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Opera Modest Mussorgsky "Boris Godunov" (opera in five acts). Production by Alexander Sokurov
World famous Bolshoi Ballet and Opera theatre (established 1776) - Small Stage

Running time: 3 hours 40 minutes

Schedule for Modest Mussorgsky "Boris Godunov" (opera in five acts). Production by Alexander Sokurov 2022

Composer: Modest Mussorgsky
Choirmaster producer: Valery Borisov
Light Designer: Damir Ismagilov
Choreography: Ekaterina Mironova
Costume Designer: Yelena Zaytseva
Director: Alexander Sokurov
Set Designer: Yuri Kuper
Costume Designer: Pavel Kaplevich
Director: Igor Ushakov
Costume Designer: Fyodor Fyodorovsky

Orchestra: Bolshoi Theatre Symphony Orchestra

Premiere of this production: April 25, 2007

Libretto by Modest Mussorgsky, based on Alexander Pushkin’s play of the same name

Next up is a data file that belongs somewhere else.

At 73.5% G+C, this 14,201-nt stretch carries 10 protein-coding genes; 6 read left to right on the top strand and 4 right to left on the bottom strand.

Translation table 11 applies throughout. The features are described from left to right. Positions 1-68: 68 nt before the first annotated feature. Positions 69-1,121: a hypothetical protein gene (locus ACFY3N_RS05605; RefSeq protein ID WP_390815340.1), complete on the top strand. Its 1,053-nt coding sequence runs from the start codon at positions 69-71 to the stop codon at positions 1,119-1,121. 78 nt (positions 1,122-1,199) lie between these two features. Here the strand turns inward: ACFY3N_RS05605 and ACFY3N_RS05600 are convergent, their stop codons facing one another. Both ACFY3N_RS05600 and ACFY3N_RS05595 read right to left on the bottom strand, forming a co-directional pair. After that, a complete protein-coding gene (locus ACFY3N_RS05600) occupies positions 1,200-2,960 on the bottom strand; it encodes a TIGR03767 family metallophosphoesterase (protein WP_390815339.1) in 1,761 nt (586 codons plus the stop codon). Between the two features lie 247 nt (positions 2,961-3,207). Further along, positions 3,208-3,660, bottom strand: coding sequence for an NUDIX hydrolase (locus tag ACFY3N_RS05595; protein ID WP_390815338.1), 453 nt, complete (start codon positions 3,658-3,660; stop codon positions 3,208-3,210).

Sung in Russian.

Presented with three interval.


Act I

Scene 1
The people have been driven to the area adjacent to the Novodevichy Monastery to implore Boris Godunov on their knees to accept the crown. The lashes of the police officers and constables ’encourage’ them "not to spare their voices". The Duma secretary, Andrei Shchelkalov, appeals to God to send "consolation to sorrowing Russia". The night is drawing to a close. In the distance, the singing of blind pilgrims can be heard. These "Godfearing folk" make their way to the monastery, distributing icons and amulets among the people. They too add their voice to the pleas that Boris be elected Tsar.

Scene 2
Gathered in the Kremlin before the Assumption Cathedral, the people offer up praise to Boris. Boris is overcome by a sense of foreboding. But enough: no one must see the Tsar’s fears - enemies are everywhere. And the Tsar commands that the people be summoned to a feast - "all, from boyar to blind beggar". His beloved son stands beside him. Watching the Tsar’s coronation is the monk and chronicler Pimen.…Shouts of ’glory!’ merge with the ringing of bells.

Act II

Scene 1